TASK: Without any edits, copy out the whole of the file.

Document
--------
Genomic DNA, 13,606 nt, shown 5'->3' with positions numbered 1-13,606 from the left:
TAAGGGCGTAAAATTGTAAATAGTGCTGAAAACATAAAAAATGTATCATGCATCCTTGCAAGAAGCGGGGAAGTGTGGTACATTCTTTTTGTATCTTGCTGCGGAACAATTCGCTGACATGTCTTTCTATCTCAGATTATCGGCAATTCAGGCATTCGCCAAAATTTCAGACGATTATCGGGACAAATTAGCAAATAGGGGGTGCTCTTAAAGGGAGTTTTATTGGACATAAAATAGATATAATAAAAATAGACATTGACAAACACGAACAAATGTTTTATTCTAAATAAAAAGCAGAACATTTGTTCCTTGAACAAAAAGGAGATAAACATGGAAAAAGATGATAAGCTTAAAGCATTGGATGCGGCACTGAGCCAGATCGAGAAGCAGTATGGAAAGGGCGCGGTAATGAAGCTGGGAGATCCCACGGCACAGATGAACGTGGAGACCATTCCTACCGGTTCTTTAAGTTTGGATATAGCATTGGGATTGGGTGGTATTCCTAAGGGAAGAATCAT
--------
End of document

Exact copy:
Genomic DNA, 13,606 nt, shown 5'->3' with positions numbered 1-13,606 from the left:
TAAGGGCGTAAAATTGTAAATAGTGCTGAAAACATAAAAAATGTATCATGCATCCTTGCAAGAAGCGGGGAAGTGTGGTACATTCTTTTTGTATCTTGCTGCGGAACAATTCGCTGACATGTCTTTCTATCTCAGATTATCGGCAATTCAGGCATTCGCCAAAATTTCAGACGATTATCGGGACAAATTAGCAAATAGGGGGTGCTCTTAAAGGGAGTTTTATTGGACATAAAATAGATATAATAAAAATAGACATTGACAAACACGAACAAATGTTTTATTCTAAATAAAAAGCAGAACATTTGTTCCTTGAACAAAAAGGAGATAAACATGGAAAAAGATGATAAGCTTAAAGCATTGGATGCGGCACTGAGCCAGATCGAGAAGCAGTATGGAAAGGGCGCGGTAATGAAGCTGGGAGATCCCACGGCACAGATGAACGTGGAGACCATTCCTACCGGTTCTTTAAGTTTGGATATAGCATTGGGATTGGGTGGTATTCCTAAGGGAAGAATCAT